The history of British Literature is long and glorious, encompassing everything from Shakespeare to Joyce, something which Brits often like to brag about. Despite this ever-so-slightly smug attitude, it can’t be denied that the contributions of these authors have had a huge impact upon British – and indeed world – culture. However, under the umbrella term of British Literature there are also significant contributions from other, less well-known traditions. Take the Welsh, for example. Despite the literary success of Dylan Thomas, the most famous Welsh writer that the Valleys has ever produced, the rest of Welsh literary culture has been viewed by others rather stereotypically, much like Wales itself: seemingly small, unimportant, and overly interested in sheep. What this genre needs is a shake-up, a brief overview of its highlights (and lowlights) to bring it back into the public eye again. So, here it is: a bottled exploration of Welsh writing.
At one point in history, most of Britain spoke Welsh, it being the main Celtic language before the Romans came and drove it back into the hills. As writing was very rare during this time, the main method of storytelling became poetry; specifically ‘praise poetry’, one of history’s earliest forms of schmoozing. Here, travelling bards would memorise poems – often up to a thousand words long – and journey the country, reciting them to different audiences. Kings and Princes would often have their own court poet, or bardd (which is where the English word ‘bard’ comes from), for this exact purpose. A good example of this tradition can be seen in the work of a poet named Taliesin. He became well-known in Wales during the 6th century, and although his poems can be traced back to original manuscripts, his own origins are far less certain. According to legend, he was the servant to a Welsh noblewoman during the reign of King Arthur, and his poetic talent came from a magic potion!
This tradition culminated in the writing of the most influential Welsh medieval text, the Mabinogion. The actual date of its writing is uncertain but the twelve stories written it contains are deeply mythological and deal with important figures in Welsh legend. For instance there is Gwydion, a magical trickster who appears in the tales and influences the actions of the main characters (invariably in most of the tales this involves turning people into animals and swindling many of the villains into doing something for the heroes).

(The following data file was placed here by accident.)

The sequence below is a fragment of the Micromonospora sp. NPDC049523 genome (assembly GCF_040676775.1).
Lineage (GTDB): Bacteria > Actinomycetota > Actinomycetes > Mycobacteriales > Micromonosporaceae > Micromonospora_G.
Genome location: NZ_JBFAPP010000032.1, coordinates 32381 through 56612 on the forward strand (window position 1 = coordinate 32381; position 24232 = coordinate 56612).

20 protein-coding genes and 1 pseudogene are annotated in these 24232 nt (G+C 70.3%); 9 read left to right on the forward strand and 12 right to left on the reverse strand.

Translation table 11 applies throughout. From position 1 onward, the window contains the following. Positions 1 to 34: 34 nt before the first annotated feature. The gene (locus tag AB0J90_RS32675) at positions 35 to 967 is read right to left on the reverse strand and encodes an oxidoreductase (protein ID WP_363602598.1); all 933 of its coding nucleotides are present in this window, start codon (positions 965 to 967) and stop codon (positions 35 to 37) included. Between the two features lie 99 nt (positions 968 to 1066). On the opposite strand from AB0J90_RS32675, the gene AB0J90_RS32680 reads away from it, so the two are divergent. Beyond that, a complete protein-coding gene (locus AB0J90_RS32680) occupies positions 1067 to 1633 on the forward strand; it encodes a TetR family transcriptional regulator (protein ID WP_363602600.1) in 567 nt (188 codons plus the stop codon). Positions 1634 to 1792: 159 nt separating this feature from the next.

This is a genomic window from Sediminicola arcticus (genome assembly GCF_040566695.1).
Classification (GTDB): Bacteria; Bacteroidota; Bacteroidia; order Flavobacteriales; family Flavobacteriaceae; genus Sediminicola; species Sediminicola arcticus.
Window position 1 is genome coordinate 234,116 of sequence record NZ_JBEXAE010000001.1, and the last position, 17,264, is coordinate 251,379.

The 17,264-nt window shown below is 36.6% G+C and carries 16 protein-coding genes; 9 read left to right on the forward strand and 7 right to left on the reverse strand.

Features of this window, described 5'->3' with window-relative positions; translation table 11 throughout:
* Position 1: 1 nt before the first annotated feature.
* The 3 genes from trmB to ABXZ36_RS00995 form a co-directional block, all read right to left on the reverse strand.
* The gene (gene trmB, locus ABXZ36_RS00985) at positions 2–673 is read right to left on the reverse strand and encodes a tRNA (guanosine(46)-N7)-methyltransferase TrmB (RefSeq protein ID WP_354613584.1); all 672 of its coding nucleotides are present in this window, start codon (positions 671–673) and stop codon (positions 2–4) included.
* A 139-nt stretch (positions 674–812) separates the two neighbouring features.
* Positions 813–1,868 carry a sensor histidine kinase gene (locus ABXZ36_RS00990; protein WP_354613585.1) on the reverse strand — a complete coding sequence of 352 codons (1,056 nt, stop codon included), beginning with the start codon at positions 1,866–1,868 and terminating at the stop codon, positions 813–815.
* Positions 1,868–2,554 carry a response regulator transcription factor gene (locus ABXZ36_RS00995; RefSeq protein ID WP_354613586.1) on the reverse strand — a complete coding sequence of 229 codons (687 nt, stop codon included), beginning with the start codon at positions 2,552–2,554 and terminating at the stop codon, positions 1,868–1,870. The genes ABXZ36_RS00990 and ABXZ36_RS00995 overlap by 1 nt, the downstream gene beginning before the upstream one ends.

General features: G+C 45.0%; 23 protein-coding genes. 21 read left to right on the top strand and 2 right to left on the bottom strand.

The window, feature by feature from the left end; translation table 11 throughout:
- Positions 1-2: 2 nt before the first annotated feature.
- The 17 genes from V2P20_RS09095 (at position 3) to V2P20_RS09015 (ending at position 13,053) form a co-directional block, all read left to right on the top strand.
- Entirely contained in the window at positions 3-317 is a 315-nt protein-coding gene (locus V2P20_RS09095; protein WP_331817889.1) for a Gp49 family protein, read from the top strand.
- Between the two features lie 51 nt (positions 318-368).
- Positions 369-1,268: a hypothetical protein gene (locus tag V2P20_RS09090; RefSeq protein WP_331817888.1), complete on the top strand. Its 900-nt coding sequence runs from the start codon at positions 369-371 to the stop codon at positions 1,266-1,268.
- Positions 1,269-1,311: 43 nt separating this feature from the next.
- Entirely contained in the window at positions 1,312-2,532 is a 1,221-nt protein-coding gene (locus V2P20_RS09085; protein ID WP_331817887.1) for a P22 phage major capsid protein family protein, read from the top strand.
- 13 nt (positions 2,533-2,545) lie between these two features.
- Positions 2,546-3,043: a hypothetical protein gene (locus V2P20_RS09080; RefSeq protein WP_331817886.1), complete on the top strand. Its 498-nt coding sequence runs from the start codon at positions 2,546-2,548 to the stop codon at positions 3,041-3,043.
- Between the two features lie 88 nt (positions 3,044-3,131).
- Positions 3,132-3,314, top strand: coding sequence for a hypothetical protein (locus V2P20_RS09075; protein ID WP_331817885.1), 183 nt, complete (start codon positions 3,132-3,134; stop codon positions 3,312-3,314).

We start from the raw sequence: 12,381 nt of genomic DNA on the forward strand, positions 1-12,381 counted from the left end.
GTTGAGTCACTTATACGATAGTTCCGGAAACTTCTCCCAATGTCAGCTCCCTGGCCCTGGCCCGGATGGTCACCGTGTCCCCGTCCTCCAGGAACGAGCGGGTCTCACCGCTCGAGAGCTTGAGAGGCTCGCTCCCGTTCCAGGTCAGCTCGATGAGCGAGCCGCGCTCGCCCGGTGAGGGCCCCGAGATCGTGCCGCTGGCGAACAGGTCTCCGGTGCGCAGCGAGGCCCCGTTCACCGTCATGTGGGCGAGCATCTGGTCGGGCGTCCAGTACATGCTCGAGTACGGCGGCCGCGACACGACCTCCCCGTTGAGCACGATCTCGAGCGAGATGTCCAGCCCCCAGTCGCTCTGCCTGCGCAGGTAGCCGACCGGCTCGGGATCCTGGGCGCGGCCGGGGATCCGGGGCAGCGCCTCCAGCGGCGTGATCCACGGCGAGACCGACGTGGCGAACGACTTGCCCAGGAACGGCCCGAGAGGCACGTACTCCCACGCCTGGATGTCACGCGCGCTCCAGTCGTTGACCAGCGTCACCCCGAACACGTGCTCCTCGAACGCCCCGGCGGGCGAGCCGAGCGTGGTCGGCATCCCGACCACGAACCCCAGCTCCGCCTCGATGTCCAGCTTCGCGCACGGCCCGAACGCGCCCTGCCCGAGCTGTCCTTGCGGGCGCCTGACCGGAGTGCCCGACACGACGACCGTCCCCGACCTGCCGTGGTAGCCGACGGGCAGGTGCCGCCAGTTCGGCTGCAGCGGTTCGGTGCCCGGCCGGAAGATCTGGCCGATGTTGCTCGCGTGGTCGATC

Welsh-language writers have an extremely low profile, even in Wales. However, amongst these, there is one who stands out and who is arguably the most famous – and tragic – poet. His name is Hedd Wyn, born Ellis Humphrey Evans. A first-language Welsh poet, he chose the name Hedd Wyn for its Welsh meaning ‘blessed peace’, from the way in which the sunlight filtered through the mist in the Meirionydd valleys where he lived. He competed in the Welsh national cultural festival, the Eisteddfod, for its Barding Chair, before going off to war and being killed at Passchendaele in 1917. Afterwards, he was awarded the Chair posthumously, and it was then draped with a black sheet and delivered to his parents. His poems were written exclusively in Welsh and were almost Wordsworthian in their Romantic appreciation of nature and religion. In particular his poem, Yr Arwr (or The Hero), is well worth a read once translated, as several Welsh lessons spent on this can attest to!
Of course, the most famous recent addition to the world of Welsh literature is probably Dylan Thomas. Born in 1914 in Swansea, South Wales, he would go on to contribute significantly to the Romantic and emerging modernist genres, writing not only the poems for which he was most famous (the most notable being Do Not Go Gentle into that Good Night), but also many radio dramas, such as Under Milk Wood, which were later converted into plays. Although he unfortunately later drank himself to death, Thomas was seen as one of the most prominent Welsh poets of the 20th century, thanks to his unique use of style, rhythm and imagery, and his work helped to forefront the image of Welsh writers.
So, there you have it. Coming out of this whirlwind tour of the more hidden aspects of British writing, it is clear to see that the Welsh have plenty to offer culturally to the world of literature. It is definitely true to say that the Welsh are very proud of their customs, and rightly so; it has a strong and rich heritage, which continues to remain prevalent to this day, mainly through the work of the Eisteddfod. This celebration takes place every year around the country and people travel from all over Wales to take part in its recitation, singing and dancing competitions amongst other things. This helps to keep the world of Welsh writing alive, an idea which will hopefully pay off and result in even more additions to the British culture in future.